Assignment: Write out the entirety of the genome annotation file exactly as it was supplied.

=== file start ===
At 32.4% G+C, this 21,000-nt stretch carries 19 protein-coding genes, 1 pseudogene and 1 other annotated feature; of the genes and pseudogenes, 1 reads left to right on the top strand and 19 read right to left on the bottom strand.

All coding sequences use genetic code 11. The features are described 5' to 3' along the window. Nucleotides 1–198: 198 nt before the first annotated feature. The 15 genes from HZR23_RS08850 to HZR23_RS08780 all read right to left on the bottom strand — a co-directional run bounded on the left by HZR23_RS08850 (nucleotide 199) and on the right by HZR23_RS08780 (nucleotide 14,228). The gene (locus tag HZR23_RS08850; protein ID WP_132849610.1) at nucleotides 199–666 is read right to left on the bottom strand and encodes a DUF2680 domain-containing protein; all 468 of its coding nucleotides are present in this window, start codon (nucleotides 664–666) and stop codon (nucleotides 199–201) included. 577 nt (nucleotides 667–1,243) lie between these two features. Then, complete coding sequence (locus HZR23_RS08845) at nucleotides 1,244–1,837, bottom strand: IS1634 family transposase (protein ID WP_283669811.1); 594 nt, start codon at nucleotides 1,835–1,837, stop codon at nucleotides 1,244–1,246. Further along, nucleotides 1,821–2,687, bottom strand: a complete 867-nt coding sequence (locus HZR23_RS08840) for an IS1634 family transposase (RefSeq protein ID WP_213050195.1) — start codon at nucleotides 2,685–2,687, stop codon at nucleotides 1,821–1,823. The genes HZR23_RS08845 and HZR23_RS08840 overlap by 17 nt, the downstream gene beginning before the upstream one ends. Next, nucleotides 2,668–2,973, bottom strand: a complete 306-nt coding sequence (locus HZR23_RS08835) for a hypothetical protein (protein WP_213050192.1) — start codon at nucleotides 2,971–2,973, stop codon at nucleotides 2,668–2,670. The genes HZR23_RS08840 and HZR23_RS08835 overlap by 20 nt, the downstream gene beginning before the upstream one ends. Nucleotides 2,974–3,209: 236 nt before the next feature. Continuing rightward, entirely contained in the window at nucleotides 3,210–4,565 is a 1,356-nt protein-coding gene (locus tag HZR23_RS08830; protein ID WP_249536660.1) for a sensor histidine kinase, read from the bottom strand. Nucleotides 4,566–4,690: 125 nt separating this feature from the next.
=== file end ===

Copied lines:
At 32.4% G+C, this 21,000-nt stretch carries 19 protein-coding genes, 1 pseudogene and 1 other annotated feature; of the genes and pseudogenes, 1 reads left to right on the top strand and 19 read right to left on the bottom strand.

All coding sequences use genetic code 11. The features are described 5' to 3' along the window. Nucleotides 1–198: 198 nt before the first annotated feature. The 15 genes from HZR23_RS08850 to HZR23_RS08780 all read right to left on the bottom strand — a co-directional run bounded on the left by HZR23_RS08850 (nucleotide 199) and on the right by HZR23_RS08780 (nucleotide 14,228). The gene (locus tag HZR23_RS08850; protein ID WP_132849610.1) at nucleotides 199–666 is read right to left on the bottom strand and encodes a DUF2680 domain-containing protein; all 468 of its coding nucleotides are present in this window, start codon (nucleotides 664–666) and stop codon (nucleotides 199–201) included. 577 nt (nucleotides 667–1,243) lie between these two features. Then, complete coding sequence (locus HZR23_RS08845) at nucleotides 1,244–1,837, bottom strand: IS1634 family transposase (protein ID WP_283669811.1); 594 nt, start codon at nucleotides 1,835–1,837, stop codon at nucleotides 1,244–1,246. Further along, nucleotides 1,821–2,687, bottom strand: a complete 867-nt coding sequence (locus HZR23_RS08840) for an IS1634 family transposase (RefSeq protein ID WP_213050195.1) — start codon at nucleotides 2,685–2,687, stop codon at nucleotides 1,821–1,823. The genes HZR23_RS08845 and HZR23_RS08840 overlap by 17 nt, the downstream gene beginning before the upstream one ends. Next, nucleotides 2,668–2,973, bottom strand: a complete 306-nt coding sequence (locus HZR23_RS08835) for a hypothetical protein (protein WP_213050192.1) — start codon at nucleotides 2,971–2,973, stop codon at nucleotides 2,668–2,670. The genes HZR23_RS08840 and HZR23_RS08835 overlap by 20 nt, the downstream gene beginning before the upstream one ends. Nucleotides 2,974–3,209: 236 nt before the next feature. Continuing rightward, entirely contained in the window at nucleotides 3,210–4,565 is a 1,356-nt protein-coding gene (locus tag HZR23_RS08830; protein ID WP_249536660.1) for a sensor histidine kinase, read from the bottom strand. Nucleotides 4,566–4,690: 125 nt separating this feature from the next.